Monday, July 16, 2012

The Delaware Shakespeare Festival Celebrates its 10th Anniversary with a Splendid Production of A Midsummer Night's Dream!

Now in its 10th year, the Delaware Shakespeare Festival has brought some of William Shakespeare's most beloved plays to hundreds of picnicking audience members. Yes, the play is performed outside and audience members are encouraged to bring blankets and chairs, as well as food and drinks (including wine). The festival premiered in 2003 at Archmere Academy. In 2006, the group moved to the majestic grounds of the Rockwood Mansion, a perfect setting for this year's production of A Midsummer Night's Dream.

Director David Stradley masterfully emphasizes the plays major theme - love and the many aspects of the mysterious feeling/emotion - especially with the brilliant sliver set featuring large X's and O's sculptures by Scenic Designer Christopher Haig. The performers cascade on and off the stage and at times disappear into the wooded area behind it or leap into the audience to make an exit.

The whimsical play is about two young human couples (Jamal Douglas & Sarah Van Auken and Sean Bradley & Jennifer Starr Foley) falling in and out of love, with a little help from the magic of a few fairies, including the fairy king Oberon (Matt Tallman) who is dueling with the fairy queen Titania (Caroline Crocker) for supremacy.

Shakespeare explores how love makes a fool out of everyone. We watch the two couples perform foolish acts of love and disdain toward their betrothed. In addition, the king's assistant Puck (Griffin Stanton-Almeisen) transforms an actor Bottom (Adam Altman) from a bumbling touring troupe into a donkey and casts a spell over the queen, causing her to fall madly in love with him. Proving that sometimes we go from acting like a fool to becoming an ass when we fall in love.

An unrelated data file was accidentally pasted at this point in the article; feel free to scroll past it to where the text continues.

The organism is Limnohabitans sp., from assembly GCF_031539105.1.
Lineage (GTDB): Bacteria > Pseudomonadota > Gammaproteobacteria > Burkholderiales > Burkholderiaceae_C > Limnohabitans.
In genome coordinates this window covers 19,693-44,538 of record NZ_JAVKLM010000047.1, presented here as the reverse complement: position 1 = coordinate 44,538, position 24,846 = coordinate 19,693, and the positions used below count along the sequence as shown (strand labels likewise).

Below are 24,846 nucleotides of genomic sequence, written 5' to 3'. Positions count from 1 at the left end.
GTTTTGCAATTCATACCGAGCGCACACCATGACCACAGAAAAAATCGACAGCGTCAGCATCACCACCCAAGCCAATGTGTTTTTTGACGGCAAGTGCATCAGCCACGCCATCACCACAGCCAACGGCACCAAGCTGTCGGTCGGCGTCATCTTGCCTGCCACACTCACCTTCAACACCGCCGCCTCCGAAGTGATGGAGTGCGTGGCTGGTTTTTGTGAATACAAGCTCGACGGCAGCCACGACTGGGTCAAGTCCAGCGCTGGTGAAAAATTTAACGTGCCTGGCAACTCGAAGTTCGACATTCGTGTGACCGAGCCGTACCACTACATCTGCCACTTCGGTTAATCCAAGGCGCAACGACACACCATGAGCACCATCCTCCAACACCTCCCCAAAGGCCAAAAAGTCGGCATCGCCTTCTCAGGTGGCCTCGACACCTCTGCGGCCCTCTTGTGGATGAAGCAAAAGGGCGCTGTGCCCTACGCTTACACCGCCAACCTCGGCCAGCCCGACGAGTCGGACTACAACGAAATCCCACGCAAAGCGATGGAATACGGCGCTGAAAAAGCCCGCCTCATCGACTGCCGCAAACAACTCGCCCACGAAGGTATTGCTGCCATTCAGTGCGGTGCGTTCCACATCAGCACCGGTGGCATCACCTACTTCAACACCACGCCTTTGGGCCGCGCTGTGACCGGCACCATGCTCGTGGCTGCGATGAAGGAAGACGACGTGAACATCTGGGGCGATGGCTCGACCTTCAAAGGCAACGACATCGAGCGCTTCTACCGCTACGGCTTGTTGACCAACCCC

The skillful performers, the beautiful setting, the eloquent text, the flowing choreography by the First State Ballet Theatre’s Alex Bucker, and the romantic score written by David Amado (Music Director of the Delaware Symphony Orchestra) make A Midsummer Night's Dream a splendid production for all to experience. It was wonderful to see parents introducing their young children to the bard's work, as well as older couples who were more familiar with the play sharing a bottle of wine and enjoying a most gorgeous evening. 

A Midsummer Night’s Dream runs through July 28. For information and tickets, visit or email  

Thursday, July 12, 2012

Summer Music "Reels" at Rockford!

By Guest Blogger, Sydney Schumacher, Public Relations Assistant, Arts in Media

Celtic Harvest, one of the appearances at the Rockford Tower Summer Concert Series, describe themselves this way: “Most of the songs we play you’d hear if you darkened the door of an Irish pub or two.” And it’s true…I think. The band consists of Kelly Crumpley, fiddle and whistle; Jan Crumpley, flute(s) and whistle(s); Kathy Doyle, vocals and piano; Jim McGriffin, guitar and banjo; and Mike Nielsen, bass, second guitar and occasional accordion.

The third song of their set was the first one to catch my ear; it was a lament for a lover, filled with fantastic harmonies and a flute/fiddle point-counterpoint melody line that was resounding. They followed this up with a few Irish reels, which were fun, little skip-y songs filled with pep and feeling. For these, I give props to the flutist and whistler, who flawlessly executed the runs and scale increments. They did a few “songs about redemption” which were a bit more mellow (though not as slow as a lament), through which they tried to engage the audience with prompts to clap and sing along.